West Highland Flora

Marestail


Hippuris vulgaris

 

Hippuris vulgaris

Photo Carl Farmer
13 Aug 2004 Teangue, Skye
RH stem c 9 cm from water-surface to tip

In muddy pools and edges of lochs.  Scarce, but more frequent in Argyll.

Aerial part of stem up to c 20 cm high, submerged stems can be much longer.

ID: Leaves in whorls of c 6-12, flat, linear, blue-green, smooth.  Stem round in cross-section.

Other features: Stems often red.  Flowers tiny, green, in leaf-axils, often absent.  Some submerged stems can be flaccid, horizontal and long-trailing, with leaf-whorls more spaced.  Others grow upwards until they break the water surface and become aerial stems.  Only the aerial stems bear flowers.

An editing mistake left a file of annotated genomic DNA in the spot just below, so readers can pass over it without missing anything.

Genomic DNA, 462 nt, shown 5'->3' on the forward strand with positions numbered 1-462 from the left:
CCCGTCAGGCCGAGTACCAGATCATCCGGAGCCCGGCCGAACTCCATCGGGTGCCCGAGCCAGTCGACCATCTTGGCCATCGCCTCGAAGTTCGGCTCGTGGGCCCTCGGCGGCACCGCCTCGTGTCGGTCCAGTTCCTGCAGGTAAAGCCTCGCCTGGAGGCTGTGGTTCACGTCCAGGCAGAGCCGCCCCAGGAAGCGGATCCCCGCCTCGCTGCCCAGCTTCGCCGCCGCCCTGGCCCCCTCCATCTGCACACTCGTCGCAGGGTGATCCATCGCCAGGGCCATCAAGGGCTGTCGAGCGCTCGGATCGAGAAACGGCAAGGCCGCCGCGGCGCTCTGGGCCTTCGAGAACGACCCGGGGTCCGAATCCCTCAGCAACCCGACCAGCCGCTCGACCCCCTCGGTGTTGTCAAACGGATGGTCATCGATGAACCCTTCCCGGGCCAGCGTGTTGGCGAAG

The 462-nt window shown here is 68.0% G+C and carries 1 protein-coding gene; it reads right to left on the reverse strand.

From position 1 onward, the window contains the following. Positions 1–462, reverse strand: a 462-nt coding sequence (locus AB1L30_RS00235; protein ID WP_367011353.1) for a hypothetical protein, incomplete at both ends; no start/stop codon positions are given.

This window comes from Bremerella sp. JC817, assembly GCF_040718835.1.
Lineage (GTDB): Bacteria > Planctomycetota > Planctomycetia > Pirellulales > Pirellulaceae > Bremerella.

Horsetails, which are often called Marestails (especially Field Horsetail), look superficially similar, but have branches (not leaves) in whorls, angular, not flat, and with sheaths along their length.  Bedstraw species such as Goosegrass have whorled leaves but these are dark green without the smooth shiny look of Marestail, and the stems are four-angled.

 

Hippuris vulgaris

Photo Carl Farmer
13 Aug 2004 Teangue, Skye
Picture = c 26 mm wide

  Hippuris vulgaris

Photo Carl Farmer
13 Aug 2004 Teangue, Skye

 

Hippuris vulgaris

Photo Carl Farmer
13 Aug 2004 Teangue, Skye


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